Former House Speaker Newt Gingrich says President Barack Obama is making some dangerous choices in rejecting the anti-terrorism policies of the Bush administration and backing down from confronting North Korea over its threatening missile program.
In a Politico forum with readers, and in several recent interviews, Gingrich has discerned a weakness in the new administration’s foreign policy that he fears is going to embolden America’s enemies.
Moreover, the effort to treat terrorism as a criminal justice problem – rather than an act of war – will only bog the country down in pursuit of enemy combatants, Gingrich fears.
“Dick Cheney is clearly right in saying that, between the court decisions about terrorists and the administration actions, the United States is running greater risks of getting attacked than we were under President Bush,” Gingrich said.
Pointing to what he described as a “vivid demonstration of weakness in foreign policy” the former House speaker said Obama’s actions, including his proposal for a resumption of nuclear arms limitation talks, reflect “a dangerous fantasy that runs an enormous risk.
“The embarrassing repudiation of the United States appeal to the United Nations Security Council Sunday afternoon is a vivid demonstration of weakness,” Gingrich said in the Politico forum. “This is beginning to resemble the Carter administration’s weakness in foreign policy.”
Sure enough, on Tuesday a North Korean envoy threatened retaliation if the United Nations imposed further sanctions for the missile launch.
North Korea warned the U.N. Security Council that it would take "strong steps" if the 15-nation body took any action in response to Pyongyang's launch of a long-range rocket, Reuters reported.
"If the Security Council, they take any kind of steps whatever, we'll consider this is (an) encroachment on our sovereignty and the next option will be ours," Deputy Ambassador Pak Tok Hun told reporters. "Necessary and strong steps will ... follow that."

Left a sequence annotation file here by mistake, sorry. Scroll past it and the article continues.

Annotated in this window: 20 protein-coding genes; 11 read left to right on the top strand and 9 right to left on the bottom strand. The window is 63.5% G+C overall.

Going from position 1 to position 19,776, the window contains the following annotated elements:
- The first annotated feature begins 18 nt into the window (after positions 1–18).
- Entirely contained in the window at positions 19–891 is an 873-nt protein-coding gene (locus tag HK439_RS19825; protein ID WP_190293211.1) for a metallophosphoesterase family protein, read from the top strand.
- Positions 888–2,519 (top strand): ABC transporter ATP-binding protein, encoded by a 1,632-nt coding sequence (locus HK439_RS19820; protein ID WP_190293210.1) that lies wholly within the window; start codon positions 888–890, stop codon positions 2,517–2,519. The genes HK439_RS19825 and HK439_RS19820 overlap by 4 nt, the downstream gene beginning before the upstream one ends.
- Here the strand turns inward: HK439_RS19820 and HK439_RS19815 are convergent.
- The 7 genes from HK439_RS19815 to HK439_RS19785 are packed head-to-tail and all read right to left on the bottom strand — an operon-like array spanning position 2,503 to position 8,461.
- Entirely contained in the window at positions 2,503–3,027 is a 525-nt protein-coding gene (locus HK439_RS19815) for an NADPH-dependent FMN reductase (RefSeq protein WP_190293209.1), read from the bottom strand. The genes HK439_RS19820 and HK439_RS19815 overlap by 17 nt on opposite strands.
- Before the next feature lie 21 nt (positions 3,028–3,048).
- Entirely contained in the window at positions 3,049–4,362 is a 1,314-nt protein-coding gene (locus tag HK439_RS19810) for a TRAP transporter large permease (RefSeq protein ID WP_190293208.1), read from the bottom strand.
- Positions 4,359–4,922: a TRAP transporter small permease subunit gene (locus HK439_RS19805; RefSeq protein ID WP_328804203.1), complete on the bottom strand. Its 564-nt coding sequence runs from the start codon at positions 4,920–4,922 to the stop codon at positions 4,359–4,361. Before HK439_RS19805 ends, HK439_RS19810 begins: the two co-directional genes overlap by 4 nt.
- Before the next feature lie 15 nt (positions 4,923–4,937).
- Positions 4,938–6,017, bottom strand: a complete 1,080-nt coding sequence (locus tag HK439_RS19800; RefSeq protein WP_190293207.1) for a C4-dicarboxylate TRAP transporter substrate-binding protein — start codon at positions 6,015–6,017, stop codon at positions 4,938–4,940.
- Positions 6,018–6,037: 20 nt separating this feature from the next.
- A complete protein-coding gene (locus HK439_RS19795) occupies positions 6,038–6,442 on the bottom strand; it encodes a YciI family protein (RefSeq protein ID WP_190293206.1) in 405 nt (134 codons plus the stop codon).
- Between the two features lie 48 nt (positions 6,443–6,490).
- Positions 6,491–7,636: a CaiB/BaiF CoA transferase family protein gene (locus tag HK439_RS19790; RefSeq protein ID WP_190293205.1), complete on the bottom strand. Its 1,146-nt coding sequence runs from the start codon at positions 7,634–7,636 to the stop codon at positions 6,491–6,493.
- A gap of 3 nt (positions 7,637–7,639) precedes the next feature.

In several interviews, Gingrich has suggested that the United States should have shot down the North Korean missile, while making it very clear that any missile launched with a trajectory in the direction of the United States will be met with an overwhelming counter-attack.
North Korea “is a totally irresponsible dictatorship run by a person who is clearly out of touch with reality,” says Gingrich, who suggests the threat of “unconventional forces to stand-off capabilities; to say we’re not going to tolerate a North Korean missile launch, period.”
“I think to say, ‘We are now going to have another meeting of the U.N. to have another paper resolution that has meaningless effect,’ is very dangerous,” Gingrich says. “I have yet to see the United Nations do anything effective with either Iran or North Korea.”
Gingrich also raised a moral question. North Korea is responsible for the deaths of at least several million people because of its totalitarian rule, he said. How much longer should a world power like the United States tolerate such a regime.
“Under Kim Jong-Il this dictatorship has been so bad it has starved the people and the average North Korean today is several inches shorter than a generation ago,” Gingrich pointed out. “If we do nothing they are going to continue building nuclear weapons and missiles. If they are this aggressive when they are weak what do you think they will be like when they are strong?”
The Obama administration is rapidly undermining the U.S. missile defense system while imagining a fantasy world of trust and cooperation, Gingrich says.
“Ronald Reagan believed we had to have a missile defense system to stop any country from breaking free and blackmailing other countries,” Gingrich says, adding the reminder that there were only five nuclear powers at the time: the Soviet Union, China, France, Britain, and the United States.
“Reagan would have been much more skeptical about a plan in an age of North Korean, Iranian and Pakistani nuclear developments. How do you apply his slogan of ‘trust but verify’ in dictatorships you can't trust and can't verify?”
It was left up to Reagan to rebuild the United States after Carter allowed U.S. security policy to wither in the late 1970s.
“There's a fascinating analysis of Jimmy Carter's Notre Dame speech when he spoke at the commencement in 1977. And that was the moment in which Carter's fantasy view of the world became clear, and the beginning, I think, of the end of his — of his administration,” Gingrich said, likening Carter to Obama. “The president's in a world where Hamas is firing missiles every day into Israel, Iran is building nuclear weapons, and the North Koreans today during — basically during his speech fired a missile, and he has some wonderful fantasy idea that we're going to have a great meeting next year.
I just think that it's very dangerous to have a fantasy foreign policy, and it can get you in enormous trouble, just like giving — you know, we don't have a war on terror anymore,” Gingrich said. “We don't have terrorist attacks anymore. So now homeland security has manmade disasters.
“I'm somehow not comforted with the thought that 9/11 was a manmade disaster but not a terrorist attack, and I'm not comforted with words instead of serious systematic policies.”
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